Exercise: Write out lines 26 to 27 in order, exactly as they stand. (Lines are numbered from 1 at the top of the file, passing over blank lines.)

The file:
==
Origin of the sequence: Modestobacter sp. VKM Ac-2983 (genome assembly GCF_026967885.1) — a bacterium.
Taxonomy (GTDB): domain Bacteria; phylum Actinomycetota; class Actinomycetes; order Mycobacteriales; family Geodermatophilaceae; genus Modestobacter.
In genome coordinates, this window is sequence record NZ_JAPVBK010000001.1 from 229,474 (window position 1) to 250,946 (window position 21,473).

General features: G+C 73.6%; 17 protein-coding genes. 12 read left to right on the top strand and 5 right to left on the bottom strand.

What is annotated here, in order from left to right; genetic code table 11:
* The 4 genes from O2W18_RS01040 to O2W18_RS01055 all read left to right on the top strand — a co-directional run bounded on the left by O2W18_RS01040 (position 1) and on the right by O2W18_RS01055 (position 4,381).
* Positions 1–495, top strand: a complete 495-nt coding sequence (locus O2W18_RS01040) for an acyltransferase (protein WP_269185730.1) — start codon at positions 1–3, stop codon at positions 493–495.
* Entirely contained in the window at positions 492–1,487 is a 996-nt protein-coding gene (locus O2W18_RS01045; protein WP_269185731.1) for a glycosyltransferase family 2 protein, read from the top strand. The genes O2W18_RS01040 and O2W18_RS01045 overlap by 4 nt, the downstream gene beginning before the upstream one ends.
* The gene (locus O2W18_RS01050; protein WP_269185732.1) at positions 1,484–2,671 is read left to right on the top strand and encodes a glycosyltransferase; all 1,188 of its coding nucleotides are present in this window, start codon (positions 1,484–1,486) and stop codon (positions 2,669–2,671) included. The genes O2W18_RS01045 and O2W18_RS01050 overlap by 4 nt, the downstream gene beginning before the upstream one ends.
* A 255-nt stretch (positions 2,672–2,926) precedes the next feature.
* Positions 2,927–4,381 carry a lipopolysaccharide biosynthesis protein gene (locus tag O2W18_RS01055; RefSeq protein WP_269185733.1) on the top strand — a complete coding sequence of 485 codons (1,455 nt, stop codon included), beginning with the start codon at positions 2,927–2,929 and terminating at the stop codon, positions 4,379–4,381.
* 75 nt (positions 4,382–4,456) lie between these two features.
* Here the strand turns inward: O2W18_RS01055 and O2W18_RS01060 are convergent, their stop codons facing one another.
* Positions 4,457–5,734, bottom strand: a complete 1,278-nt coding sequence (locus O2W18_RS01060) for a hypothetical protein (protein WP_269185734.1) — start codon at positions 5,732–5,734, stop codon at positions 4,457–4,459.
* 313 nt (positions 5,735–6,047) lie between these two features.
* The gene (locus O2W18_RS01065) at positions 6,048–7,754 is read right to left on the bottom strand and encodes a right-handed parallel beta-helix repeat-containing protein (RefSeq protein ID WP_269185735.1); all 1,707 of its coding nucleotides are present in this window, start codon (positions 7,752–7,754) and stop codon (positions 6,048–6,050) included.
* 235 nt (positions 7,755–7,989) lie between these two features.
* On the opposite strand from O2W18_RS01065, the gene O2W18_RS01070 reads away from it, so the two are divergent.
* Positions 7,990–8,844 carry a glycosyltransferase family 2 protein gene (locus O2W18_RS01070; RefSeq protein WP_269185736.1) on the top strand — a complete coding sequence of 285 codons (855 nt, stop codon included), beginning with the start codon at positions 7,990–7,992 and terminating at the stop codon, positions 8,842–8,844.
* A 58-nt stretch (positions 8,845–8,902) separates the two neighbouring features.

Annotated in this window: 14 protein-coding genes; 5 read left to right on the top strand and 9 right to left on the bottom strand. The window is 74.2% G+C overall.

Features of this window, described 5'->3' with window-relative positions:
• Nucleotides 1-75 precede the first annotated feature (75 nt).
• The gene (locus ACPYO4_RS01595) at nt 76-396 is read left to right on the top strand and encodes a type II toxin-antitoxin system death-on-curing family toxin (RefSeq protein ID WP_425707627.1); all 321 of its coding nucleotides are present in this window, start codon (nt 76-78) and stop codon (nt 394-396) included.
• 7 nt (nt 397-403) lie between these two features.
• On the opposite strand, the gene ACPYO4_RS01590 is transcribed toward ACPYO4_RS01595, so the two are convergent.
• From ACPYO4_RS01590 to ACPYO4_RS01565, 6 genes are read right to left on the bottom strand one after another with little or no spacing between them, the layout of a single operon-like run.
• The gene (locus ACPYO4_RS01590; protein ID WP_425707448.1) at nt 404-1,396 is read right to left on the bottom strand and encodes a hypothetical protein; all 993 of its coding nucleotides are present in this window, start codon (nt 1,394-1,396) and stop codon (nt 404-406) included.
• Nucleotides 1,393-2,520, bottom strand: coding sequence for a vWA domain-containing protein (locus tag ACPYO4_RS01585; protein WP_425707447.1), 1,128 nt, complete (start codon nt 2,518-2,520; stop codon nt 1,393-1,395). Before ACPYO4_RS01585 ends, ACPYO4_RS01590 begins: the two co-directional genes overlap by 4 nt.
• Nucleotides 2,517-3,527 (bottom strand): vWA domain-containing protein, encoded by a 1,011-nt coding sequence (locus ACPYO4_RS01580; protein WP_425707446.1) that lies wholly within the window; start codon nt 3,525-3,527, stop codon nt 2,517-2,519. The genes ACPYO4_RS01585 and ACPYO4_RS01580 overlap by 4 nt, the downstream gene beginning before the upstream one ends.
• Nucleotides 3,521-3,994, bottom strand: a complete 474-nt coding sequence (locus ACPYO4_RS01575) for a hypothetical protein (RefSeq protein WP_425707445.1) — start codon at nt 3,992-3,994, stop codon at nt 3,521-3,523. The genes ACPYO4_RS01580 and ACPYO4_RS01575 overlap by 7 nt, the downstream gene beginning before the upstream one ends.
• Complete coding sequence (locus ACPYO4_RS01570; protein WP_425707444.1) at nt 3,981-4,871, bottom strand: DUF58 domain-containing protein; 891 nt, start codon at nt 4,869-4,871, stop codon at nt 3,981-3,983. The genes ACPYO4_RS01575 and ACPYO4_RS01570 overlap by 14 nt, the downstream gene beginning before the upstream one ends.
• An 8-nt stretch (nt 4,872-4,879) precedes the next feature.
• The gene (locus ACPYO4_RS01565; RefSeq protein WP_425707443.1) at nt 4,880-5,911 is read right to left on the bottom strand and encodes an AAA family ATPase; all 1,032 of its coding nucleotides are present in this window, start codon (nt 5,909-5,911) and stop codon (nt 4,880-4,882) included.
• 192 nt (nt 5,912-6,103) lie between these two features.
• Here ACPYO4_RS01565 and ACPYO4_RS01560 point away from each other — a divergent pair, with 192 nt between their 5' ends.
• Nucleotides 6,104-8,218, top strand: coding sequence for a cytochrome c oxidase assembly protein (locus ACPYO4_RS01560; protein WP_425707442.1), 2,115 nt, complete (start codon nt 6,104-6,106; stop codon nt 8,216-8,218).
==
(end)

• On the opposite strand, the gene ACPYO4_RS01590 is transcribed toward ACPYO4_RS01595, so the two are convergent.
• From ACPYO4_RS01590 to ACPYO4_RS01565, 6 genes are read right to left on the bottom strand one after another with little or no spacing between them, the layout of a single operon-like run.